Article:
My fear as smartphones and tablets get more powerful is that there will be less and less emphasis on writing efficient code and the applications that end up running on these devices will be just as fat and heavy as some written for PC's. One of the great things about such devices today is that the software they run was designed for very sparse hardware... now that we're getting more and more powerful hardware, it'll be easier for a developer to write sloppy fat code that still works because there's a quad core CPU and multiple GB of memory available. Reply
  • seamonkey79 - Monday, February 27, 2012 - link

    We're already on our way there... take the Facebook app for instance. That silly thing still shows exactly the same information the Facebook app of 2010 showed, only takes longer to load, is more complicated to do simply things like comment on a post, and according to 'reviews' on the market, crashes far more often than the app of yesteryear. On my Rezound, it loads quite a bit faster than it did on my Dinc, but it does crash somewhat often and sometimes just can't pull info. The app's file size is 5x greater than it was two years ago, and at least that much worse. Reply
  • JasonInofuentes - Tuesday, February 28, 2012 - link

    I'll agree with this. In the console gaming space the argument for releasing a game on one console is that your developers can focus their efforts on wringing the very most out of the hardware, without worrying about other hardware. Whether the results are better games or not, I think it's fair to say that as this console generation has played out and more games are released on multiple consoles and the PC at launch, bugginess and corner-cutting is pretty rampant.

    The same thing is playing out to a certain extent in the mobile space. Modern apps on iOS target just three hardware platforms, and one OS framework. Apps on Android are developed to target as many hardware platforms as possible, and have multiple OS frameworks to target (Android 2.x, Android 3.x/4.x). Now, that doesn't mean that all iOS apps are well optimized; lazy coders write for iOS, too. But for Android the challenge is that even tightly written code can have random conflicts with particular hardware, or software quirks. My favorite conflict is Torque, an ODB scan tool, which has a conflict with Pandora over utilization of the Bluetooth stack.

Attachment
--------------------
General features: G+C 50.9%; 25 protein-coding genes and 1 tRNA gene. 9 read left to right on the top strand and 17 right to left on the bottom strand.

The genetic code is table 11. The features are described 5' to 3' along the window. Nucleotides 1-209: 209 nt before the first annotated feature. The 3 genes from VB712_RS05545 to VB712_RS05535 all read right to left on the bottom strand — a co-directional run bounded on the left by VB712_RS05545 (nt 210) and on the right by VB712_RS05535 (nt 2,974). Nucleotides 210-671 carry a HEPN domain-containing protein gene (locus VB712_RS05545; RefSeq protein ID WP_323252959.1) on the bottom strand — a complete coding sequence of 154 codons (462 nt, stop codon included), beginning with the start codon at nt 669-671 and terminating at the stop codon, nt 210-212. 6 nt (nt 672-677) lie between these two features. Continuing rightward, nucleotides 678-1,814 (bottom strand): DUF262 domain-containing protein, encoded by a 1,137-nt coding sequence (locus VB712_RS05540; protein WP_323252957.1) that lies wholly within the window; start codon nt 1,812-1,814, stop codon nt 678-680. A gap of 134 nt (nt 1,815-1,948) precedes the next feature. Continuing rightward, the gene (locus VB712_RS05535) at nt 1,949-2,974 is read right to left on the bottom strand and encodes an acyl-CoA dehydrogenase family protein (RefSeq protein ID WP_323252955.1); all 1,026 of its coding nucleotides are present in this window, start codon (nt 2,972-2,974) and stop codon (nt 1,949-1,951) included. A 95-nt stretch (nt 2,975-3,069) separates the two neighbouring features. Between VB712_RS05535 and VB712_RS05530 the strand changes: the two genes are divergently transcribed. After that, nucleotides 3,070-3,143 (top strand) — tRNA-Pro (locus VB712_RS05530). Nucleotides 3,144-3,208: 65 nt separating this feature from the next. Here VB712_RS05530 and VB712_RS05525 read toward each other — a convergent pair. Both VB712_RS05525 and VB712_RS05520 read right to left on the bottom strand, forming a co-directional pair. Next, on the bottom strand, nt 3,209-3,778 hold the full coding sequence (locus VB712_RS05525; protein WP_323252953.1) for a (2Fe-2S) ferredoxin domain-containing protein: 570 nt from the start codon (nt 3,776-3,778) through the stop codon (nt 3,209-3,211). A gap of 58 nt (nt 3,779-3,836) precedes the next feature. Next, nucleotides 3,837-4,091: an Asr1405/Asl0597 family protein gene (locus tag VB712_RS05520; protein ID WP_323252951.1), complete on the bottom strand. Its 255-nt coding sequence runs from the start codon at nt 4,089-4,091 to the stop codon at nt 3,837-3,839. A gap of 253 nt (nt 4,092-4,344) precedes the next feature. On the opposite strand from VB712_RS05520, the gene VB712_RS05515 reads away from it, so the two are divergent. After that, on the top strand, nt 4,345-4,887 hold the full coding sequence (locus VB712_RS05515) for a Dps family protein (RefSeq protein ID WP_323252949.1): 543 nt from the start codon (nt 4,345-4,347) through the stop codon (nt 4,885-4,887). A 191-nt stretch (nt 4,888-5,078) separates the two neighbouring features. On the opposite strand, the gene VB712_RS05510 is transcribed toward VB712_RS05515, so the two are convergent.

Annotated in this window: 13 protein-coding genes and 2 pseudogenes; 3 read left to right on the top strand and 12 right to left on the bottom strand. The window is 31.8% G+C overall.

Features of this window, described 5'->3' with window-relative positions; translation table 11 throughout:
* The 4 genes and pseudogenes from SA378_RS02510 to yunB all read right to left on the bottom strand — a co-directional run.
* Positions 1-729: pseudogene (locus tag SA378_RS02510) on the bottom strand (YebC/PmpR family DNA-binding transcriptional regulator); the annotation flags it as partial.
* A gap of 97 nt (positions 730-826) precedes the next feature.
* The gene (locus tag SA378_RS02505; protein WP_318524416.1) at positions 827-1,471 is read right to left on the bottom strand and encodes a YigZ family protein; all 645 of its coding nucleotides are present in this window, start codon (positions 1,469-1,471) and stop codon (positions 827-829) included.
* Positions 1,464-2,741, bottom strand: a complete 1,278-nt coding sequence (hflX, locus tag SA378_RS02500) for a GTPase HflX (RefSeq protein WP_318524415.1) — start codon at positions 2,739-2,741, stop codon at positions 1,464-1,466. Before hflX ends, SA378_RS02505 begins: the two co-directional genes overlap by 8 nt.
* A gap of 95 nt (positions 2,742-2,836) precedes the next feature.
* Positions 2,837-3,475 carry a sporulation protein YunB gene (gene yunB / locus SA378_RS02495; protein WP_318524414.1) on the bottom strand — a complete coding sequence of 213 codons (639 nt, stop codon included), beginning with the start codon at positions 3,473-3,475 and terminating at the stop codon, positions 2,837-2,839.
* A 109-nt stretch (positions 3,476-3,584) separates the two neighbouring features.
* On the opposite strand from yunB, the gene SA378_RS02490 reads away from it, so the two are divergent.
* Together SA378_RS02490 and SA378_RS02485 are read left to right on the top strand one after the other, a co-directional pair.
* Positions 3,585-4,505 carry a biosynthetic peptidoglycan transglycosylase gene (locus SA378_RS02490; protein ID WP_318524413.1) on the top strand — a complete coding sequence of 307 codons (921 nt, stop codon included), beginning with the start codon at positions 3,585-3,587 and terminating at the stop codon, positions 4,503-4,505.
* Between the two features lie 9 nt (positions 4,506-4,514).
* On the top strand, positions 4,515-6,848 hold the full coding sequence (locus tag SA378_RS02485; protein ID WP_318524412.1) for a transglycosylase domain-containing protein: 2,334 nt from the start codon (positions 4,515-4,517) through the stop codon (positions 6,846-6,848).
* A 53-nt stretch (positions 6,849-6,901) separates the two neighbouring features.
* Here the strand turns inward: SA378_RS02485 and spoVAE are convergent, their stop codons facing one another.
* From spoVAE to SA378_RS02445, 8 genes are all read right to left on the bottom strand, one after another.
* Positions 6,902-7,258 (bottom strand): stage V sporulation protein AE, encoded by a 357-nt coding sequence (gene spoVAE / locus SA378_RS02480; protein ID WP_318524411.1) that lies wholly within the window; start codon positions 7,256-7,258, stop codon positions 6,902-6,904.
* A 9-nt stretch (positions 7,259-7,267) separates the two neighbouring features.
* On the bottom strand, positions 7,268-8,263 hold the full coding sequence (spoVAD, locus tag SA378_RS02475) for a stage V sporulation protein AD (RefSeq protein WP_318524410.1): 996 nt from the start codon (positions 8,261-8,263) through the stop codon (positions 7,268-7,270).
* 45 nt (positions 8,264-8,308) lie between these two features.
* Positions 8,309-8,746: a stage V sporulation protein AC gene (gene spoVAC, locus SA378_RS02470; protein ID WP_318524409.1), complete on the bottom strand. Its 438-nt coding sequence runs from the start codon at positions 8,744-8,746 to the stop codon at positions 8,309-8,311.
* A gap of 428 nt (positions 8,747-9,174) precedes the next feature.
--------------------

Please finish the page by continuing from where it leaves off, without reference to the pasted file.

And you're right, Jeff7181, bad code can be pushed through fast hardware; what I'm hoping is that developers will recognize that having to chase their tails working out bugs after release is wasted time vs. coding it right the first time.
    Reply
  • tayb - Monday, February 27, 2012 - link

    The pen input seems pretty cool but it seems like they've just tacked this on to their existing lineup. Would have been nice to see this with tegra 3 and a 1920x1200 screen. Reply
  • B3an - Monday, February 27, 2012 - link

    This is a disappointment. I was expecting way better specs than this. Samsung need to bring out a 1080p tablet, with Krait or some A15 based SoC. Reply
  • JasonInofuentes - Tuesday, February 28, 2012 - link

    The rush to succeed in the next-gen SoC race has one huge bottleneck: foundries. We're never privy to the deals that TSMC and GF have with OEMs, nor will we necessarily know what challenges they're experiencing with 32nm/28nm fabrication. Samsung, has their own fabs, and are just as private about their contracts and fabrication difficulties. What I'm curious about is, what will these items be priced at, if they're not going to have the next-generation panels and SoC's that others will, will they price them the same as, say a Krait tablet? If so, will these devices be EOL'd when the next-gen SoC's are released? Reply
  • doobydoo - Tuesday, February 28, 2012 - link

    This device is such a fail. Barely better than the original, which was also a fail.

    What is Samsung playing at?
    Reply